(Note: This post is kind of personal, and maybe a bit of a downer.)
Some time back (probably a few years, now) I read an article about "emotional memory," a type of essentially subconscious memory that had no locational or situational details but in which a strong emotion was imprinted in a way similar to how memories of people and events are imprinted. I haven't followed up on it, but I remember(!) there being some pretty good arguments in favor.
Fast-forward to yesterday.
We're in Maryland, and life here has been as thoroughly disrupted by the pandemic as you might imagine. Of all the closings, delays, postponements, etc., the one that has had the greatest personal impact on the Pipsqueak was the closing of all schools in the state as the beginning of last week. This means no public school, no Chinese Dance program on Saturdays, and the closure of SBA so no dance classes or dance team rehearsals. Things being the way they are, the result is that Miri has been with Grandma & Grandpa from relatively early in the morning until sometimes as late as 10:00pm in the evening every weekday.
We knew this wasn't the greatest of all possible arrangements but really didn't have any choice. We're a close family, and Miri loves her Grandma & Grandpa a great deal (and they are absolutely crazy about her), but it means the very sudden cutting off of almost all physical activity, the loss of first-hand interaction with friends, and basically being a not-quite-11-year-old stuck with only older adults 24x7. Yes, she's able to do schoolwork (we scraped up enough cash to get her a Chromebook "just in case" literally hours before the school closure was announced), and the BFFs all use FaceTime and texting to gossip & chat, but none of that is really a good replacement for personal contact. As for the dance... well, Miri has always been in motion (witness her dancing her way down the aisles in the supermarket when she comes shopping with me, or just standing in the kitchen & going through the moves of onr or another dance routine to the music in her head) and we're doing what we can, but she hasn't been this sedentary since she was in the SWI in China.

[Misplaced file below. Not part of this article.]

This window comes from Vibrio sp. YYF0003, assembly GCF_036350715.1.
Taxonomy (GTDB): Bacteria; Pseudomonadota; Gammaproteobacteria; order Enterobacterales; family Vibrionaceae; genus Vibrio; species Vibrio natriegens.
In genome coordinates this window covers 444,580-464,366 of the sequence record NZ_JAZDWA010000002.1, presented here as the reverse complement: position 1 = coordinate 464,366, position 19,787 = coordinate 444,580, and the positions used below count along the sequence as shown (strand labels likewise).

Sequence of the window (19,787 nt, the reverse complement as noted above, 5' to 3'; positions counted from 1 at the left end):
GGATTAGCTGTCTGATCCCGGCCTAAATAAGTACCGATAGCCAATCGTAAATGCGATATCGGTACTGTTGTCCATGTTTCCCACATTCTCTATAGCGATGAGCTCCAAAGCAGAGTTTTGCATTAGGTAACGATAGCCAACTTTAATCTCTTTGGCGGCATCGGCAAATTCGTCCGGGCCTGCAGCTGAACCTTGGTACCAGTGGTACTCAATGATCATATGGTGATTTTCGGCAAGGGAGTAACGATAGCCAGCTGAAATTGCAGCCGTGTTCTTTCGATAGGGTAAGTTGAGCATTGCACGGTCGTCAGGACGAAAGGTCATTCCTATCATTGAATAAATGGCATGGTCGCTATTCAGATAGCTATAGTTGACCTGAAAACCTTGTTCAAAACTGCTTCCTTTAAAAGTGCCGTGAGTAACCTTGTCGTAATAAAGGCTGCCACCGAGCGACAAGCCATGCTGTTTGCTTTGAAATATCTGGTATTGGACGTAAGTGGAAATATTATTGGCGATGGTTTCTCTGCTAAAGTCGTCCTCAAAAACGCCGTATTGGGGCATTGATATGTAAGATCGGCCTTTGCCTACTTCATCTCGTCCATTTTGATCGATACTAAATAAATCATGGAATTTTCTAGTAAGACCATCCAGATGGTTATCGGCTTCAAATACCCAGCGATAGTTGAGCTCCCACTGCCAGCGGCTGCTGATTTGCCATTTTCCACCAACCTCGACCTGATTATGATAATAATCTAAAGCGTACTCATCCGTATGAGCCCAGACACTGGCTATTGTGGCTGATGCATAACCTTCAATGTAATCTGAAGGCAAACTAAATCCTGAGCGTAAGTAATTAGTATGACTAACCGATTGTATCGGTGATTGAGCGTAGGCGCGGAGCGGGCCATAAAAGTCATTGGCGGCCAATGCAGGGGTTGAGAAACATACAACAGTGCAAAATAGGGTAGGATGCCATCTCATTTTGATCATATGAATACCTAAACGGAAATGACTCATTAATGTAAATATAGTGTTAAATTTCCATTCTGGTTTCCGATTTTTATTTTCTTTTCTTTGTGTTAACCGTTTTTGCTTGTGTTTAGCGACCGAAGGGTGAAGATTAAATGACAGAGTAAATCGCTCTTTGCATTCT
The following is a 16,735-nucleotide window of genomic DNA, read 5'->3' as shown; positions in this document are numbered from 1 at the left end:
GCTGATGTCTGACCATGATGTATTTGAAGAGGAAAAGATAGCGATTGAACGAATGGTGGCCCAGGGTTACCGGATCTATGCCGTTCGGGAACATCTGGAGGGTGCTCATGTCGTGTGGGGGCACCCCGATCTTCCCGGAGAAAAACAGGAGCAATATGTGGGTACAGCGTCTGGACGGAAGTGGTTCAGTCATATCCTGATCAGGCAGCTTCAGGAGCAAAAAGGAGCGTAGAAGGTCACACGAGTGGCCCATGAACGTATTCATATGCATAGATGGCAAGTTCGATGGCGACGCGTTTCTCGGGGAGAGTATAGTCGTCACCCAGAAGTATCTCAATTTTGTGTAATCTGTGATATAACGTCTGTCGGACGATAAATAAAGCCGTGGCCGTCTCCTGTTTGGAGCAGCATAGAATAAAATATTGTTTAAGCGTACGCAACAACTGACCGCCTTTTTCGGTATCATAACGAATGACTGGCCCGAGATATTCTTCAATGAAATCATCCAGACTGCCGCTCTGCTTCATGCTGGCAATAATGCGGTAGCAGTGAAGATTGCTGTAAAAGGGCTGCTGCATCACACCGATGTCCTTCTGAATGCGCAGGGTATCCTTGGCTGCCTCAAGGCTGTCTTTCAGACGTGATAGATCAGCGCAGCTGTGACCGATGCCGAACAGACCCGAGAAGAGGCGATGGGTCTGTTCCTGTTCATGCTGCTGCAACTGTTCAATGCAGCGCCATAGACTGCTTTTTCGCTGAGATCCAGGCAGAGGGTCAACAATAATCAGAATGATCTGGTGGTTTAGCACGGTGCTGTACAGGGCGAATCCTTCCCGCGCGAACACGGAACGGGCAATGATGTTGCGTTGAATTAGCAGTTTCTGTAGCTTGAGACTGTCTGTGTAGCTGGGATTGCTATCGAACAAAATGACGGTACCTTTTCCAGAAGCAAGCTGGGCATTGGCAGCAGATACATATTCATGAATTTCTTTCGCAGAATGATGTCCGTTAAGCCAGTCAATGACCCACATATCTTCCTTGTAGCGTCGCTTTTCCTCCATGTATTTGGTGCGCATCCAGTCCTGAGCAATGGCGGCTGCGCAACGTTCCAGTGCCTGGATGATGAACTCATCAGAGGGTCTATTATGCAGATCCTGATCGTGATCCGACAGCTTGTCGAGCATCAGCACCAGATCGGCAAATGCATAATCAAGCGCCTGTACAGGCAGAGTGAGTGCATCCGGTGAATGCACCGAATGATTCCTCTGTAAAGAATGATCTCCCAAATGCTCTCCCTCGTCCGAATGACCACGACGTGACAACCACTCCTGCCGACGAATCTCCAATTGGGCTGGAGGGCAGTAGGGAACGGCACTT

Outwardly, Miri seemed okay... but I'm a firm believer in the saying, "Still waters run deep" and we all know how very true that is with her. Sure enough, on Monday I got a couple of joking-but-desperate texts from her about really wanting to talk to me & how unhappy she was beginning to feel, so I promised her we'd spend some time & take one of our long-missed walks together so we could talk. After taking care of a few unexpected errands & such yesterday (including an absolutely infuriating bit of legerdemain on the part of Express Scripts basically screwing over my parents, yet another story), Miri and I set out from Mom & Dad's house for a walk through the neighborhood.
We hadn't even cleared the front yard before she was off & running about how much she missed all the things she used to do every day, and how much more she missed spending time with her friends. We wove in & out of related subjects, but she kept coming back to feeling lonely because she's the only kid in the immediate family (all our cousins in her generation live at least a very long drive, if not a plane ride, away). This kept coming up in various forms until she suddenly burst into tears...
"Mommy told me that when I was still a baby in China and when you first picked me up I used to hug myself because I didn't have anybody, and I feel that way again now!"
We had to stop walking and I held her 'til she calmed down enough to resume walking (this happened a 2nd time a few minutes later) and she continued talking about how she had been so lonely and so isolated in China, with no one really there when she needed someone to comfort her, and how this was beginning to feel the same. Some of what she said had to come from things we'd spoken about with her as she grew up, but there were feelings she spoke about that had to be coming from some deep-seated memories of loneliness.
A resurgence of the feeling of being lonely and isolated and having to be self-dependent, even at times she was not physically alone. She talked about knowing how much we love her and how she knows and strongly feels she is as much a part of this family as anyone else, but she kept returning to how this was making her feel lonely and isolated "again," and how hard it was for her to deal with the feelings that she didn't think she would ever be feeling.